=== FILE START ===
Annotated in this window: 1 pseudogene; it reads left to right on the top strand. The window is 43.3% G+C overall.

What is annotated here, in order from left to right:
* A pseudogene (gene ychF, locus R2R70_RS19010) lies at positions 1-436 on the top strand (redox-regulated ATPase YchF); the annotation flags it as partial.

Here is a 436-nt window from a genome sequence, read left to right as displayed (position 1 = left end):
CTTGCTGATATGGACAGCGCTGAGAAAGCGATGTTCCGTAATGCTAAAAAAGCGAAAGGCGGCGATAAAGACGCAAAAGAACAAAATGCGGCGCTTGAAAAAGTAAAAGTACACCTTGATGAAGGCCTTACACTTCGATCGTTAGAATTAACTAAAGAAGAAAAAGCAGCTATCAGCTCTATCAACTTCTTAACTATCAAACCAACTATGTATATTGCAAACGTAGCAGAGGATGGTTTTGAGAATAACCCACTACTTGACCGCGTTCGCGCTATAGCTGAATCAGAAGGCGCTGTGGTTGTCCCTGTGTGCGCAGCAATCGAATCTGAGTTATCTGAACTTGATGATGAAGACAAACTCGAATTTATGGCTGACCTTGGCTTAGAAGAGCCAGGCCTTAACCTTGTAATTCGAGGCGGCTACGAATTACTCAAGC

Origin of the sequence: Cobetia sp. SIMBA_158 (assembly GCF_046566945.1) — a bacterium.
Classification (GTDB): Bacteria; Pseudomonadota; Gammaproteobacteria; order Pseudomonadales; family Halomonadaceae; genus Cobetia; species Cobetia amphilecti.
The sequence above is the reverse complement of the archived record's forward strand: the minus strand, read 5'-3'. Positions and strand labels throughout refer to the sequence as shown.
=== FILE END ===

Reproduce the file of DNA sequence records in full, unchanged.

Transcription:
Annotated in this window: 1 pseudogene; it reads left to right on the top strand. The window is 43.3% G+C overall.

What is annotated here, in order from left to right:
* A pseudogene (gene ychF, locus R2R70_RS19010) lies at positions 1-436 on the top strand (redox-regulated ATPase YchF); the annotation flags it as partial.

Here is a 436-nt window from a genome sequence, read left to right as displayed (position 1 = left end):
CTTGCTGATATGGACAGCGCTGAGAAAGCGATGTTCCGTAATGCTAAAAAAGCGAAAGGCGGCGATAAAGACGCAAAAGAACAAAATGCGGCGCTTGAAAAAGTAAAAGTACACCTTGATGAAGGCCTTACACTTCGATCGTTAGAATTAACTAAAGAAGAAAAAGCAGCTATCAGCTCTATCAACTTCTTAACTATCAAACCAACTATGTATATTGCAAACGTAGCAGAGGATGGTTTTGAGAATAACCCACTACTTGACCGCGTTCGCGCTATAGCTGAATCAGAAGGCGCTGTGGTTGTCCCTGTGTGCGCAGCAATCGAATCTGAGTTATCTGAACTTGATGATGAAGACAAACTCGAATTTATGGCTGACCTTGGCTTAGAAGAGCCAGGCCTTAACCTTGTAATTCGAGGCGGCTACGAATTACTCAAGC

Origin of the sequence: Cobetia sp. SIMBA_158 (assembly GCF_046566945.1) — a bacterium.
Classification (GTDB): Bacteria; Pseudomonadota; Gammaproteobacteria; order Pseudomonadales; family Halomonadaceae; genus Cobetia; species Cobetia amphilecti.
The sequence above is the reverse complement of the archived record's forward strand: the minus strand, read 5'-3'. Positions and strand labels throughout refer to the sequence as shown.